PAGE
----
First published on My Big Fat Prayer Project – the Blog of Annie Metcalfe
Don’t hide your light under a bushel ! Despite its ecclesiastical purple cover and its bland title, this lively, modern book is a pleasure to read. To my great surprise, I found it both informative and inspiring.
Of course, this book is meant to be both a summary of the Church of England’s [ed. Anglican Communion’s] Indaba initiative (more about this later) and a handbook for individuals and churches who want to take these ideas further at a grass-roots level. It was never meant to be an airport sensation. I did wonder though, as I was reading it, if with a few revisions and a catchier title and cover, it could now reach a much wider Christian market. It starts off talking about the Black Eyed Peas and Justin Timberlake’s collaboration back in 2003 on a song with the lyrics “Where is the love?’ and takes us on a journey that covers almost a decade and 6 out of 7 continents (I don’t think they got to Antarctica !) And in an era where the Church seems to be struggling with defining exactly what the message of the Gospel actually is it delivers a strong message: ‘Are you willing to be love in the world?’ I can certainly see this book, with its shiny new cover, on the shelves at Greenbelt Festival and The Big Church Day Out, making an impact on a new generation of believers.
So what is Indaba anyway? And why haven’t I heard of it? Was I away on holiday when the visiting speaker came? Indaba is a Zulu word for a process whereby everyone sits down and talks about a matter of importance and everyone else listens. This word has been adopted by the worldwide Anglican church as the name for a project in which a cross-section of people, clergy and lay, men and women, high church and evangelical would be brought together to discuss how the Church of England [ed Anglican Communion] could demonstrate love and reconciliation to a world badly in need of it. This book tells the story of that project and of the on-going project nowadays known as “Continuing Indaba’. To quote the very useful glossary at the back of the book: “Continuing Indaba . . . (is) a project of the Anglican Communion to enable mutual listening, it has developed with official backing into a process to enable Anglicans worldwide to Live Reconciliation by facing our own conflicts, celebrate our diversity and difference and so become agents of God’s reconciling mission in the world.” (p162) ‘Jargonese’? you might think so, but read the book and you will see how Indaba and Living Reconciliation relates to normal people in ordinary parishes. Believe me, this book is just packed with examples and stories that take the message to ‘shop-floor’ level. “Peace on earth and goodwill TO ALL MANKIND” would be my own comment.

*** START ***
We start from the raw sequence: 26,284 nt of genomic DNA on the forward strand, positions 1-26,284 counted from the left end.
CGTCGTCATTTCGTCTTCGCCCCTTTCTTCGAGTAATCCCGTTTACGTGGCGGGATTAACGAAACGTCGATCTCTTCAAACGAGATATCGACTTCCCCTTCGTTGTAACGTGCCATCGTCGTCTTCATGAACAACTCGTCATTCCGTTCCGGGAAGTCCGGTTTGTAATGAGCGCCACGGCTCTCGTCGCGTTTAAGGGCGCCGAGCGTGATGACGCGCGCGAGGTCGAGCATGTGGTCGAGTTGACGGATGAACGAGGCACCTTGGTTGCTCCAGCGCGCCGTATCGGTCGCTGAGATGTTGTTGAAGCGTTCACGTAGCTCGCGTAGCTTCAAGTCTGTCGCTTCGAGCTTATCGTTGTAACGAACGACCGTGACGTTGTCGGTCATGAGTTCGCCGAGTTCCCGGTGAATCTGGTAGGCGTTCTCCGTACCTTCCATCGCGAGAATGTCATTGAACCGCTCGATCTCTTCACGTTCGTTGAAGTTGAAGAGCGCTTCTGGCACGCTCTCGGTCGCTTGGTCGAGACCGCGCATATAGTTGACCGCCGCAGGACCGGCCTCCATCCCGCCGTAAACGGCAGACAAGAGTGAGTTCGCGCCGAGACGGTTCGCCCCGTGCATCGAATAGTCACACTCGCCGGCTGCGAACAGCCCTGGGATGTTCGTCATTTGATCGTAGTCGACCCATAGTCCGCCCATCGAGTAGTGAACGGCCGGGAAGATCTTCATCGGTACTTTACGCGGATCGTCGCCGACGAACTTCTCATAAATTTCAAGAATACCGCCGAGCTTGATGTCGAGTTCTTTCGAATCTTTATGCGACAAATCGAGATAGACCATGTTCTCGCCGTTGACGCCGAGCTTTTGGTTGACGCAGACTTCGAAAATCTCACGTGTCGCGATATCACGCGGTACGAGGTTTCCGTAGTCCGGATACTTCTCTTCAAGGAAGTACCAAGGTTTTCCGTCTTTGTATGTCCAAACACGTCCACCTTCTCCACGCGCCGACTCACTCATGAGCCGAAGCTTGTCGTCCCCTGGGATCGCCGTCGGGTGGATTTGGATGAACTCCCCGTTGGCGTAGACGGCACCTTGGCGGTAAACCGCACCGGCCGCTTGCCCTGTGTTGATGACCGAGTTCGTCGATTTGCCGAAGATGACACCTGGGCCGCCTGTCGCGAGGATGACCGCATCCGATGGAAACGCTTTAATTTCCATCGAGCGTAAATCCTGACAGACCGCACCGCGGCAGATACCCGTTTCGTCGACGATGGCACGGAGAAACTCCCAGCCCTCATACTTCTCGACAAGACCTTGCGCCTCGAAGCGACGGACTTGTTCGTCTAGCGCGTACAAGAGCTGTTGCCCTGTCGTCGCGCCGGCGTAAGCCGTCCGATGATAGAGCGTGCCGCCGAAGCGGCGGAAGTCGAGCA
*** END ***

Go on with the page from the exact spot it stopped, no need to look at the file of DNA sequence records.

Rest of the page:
At first I wondered about the expense, and the carbon footprint of so many people jet-setting around the world for these conferences. And I did wonder about the privileged delegates; I’m guessing the single parent mums and dads had to stay at home, the retirees on state pension, the very disabled. But I was glad to see that at least one brave gay delegate sneaked in and had such a positive influence on proceedings. But as the story unfolded and as individuals, some of them living in very difficult neighbourhoods, some experiencing prejudice themselves, many working in places dominated by gangs and drug dealers I found myself captivated, not only by the needs of the people but by the courage of those delegates willing to open up to the groups about their need for change.
A look at the content:
FOREWORD AND INTRODUCTION – don’t be tempted to skip these! They set the context for the book and provide some human interest background about the authors. GLOSSARY – such a good idea and much needed, especially if you are not an Anglican.
CHAPTER 1 starts with the Black Eyed Peas and Justin Timberlake hook. Global ‘heroes of peace and reconciliation’ are discussed and the theme of the book is introduced, which is How can we be Love in the world? The Indaba journey is introduced, starting with the 2008 Lambeth Conference and the gauntlet is thrown down: what does this mean for the reader, for the ordinary parish?
CHAPTERS 2-6 are the main body of the book. We are introduced to the people on the journey and their stories. We see some of them fighting against their cherished prejudices and their cultural assumptions and trying to come to terms with new ideas, and we see others opening up for the first time about the need for reconciliation in their own parishes and their own countries. I particularly enjoyed John Mark Oduors’s powerful contribution about rhythm and the drumbeats (chapter 5). I laughed (guiltily) over the hot-dog story and the one about the sweat-lodge. I was delighted by the LGBTQ input – I’ve got my own story here since my own gay father died a few months after the 1967 Sexual Offences Act was passed and suffered immensely throughout his lifetime. Time for change indeed!
CHAPTERS 7 AND 8 are key chapters. When I review a book I sit down with post-it notes and a biro, looking for key themes, main points, quotable sentences and the like. Chapter 7 entitled ‘New Way of Being’ is literally covered with these sticky notes. It obviously stirred something in me. There are discussion points at the end of every chapter, never vague, always about specifics and sure to open up group discussion. ‘How might your describe to others an incident that encompasses reconciliation in your life, your family, your nation or your church?’ (p20) ‘Whose are the voices not being heard in your church?’ (p75). I assume that by the time the group gets to chapters 7 and 8 the group will be enthusiastically ready to discuss change and discuss ideas and embrace some of the practical challenges in these chapters.
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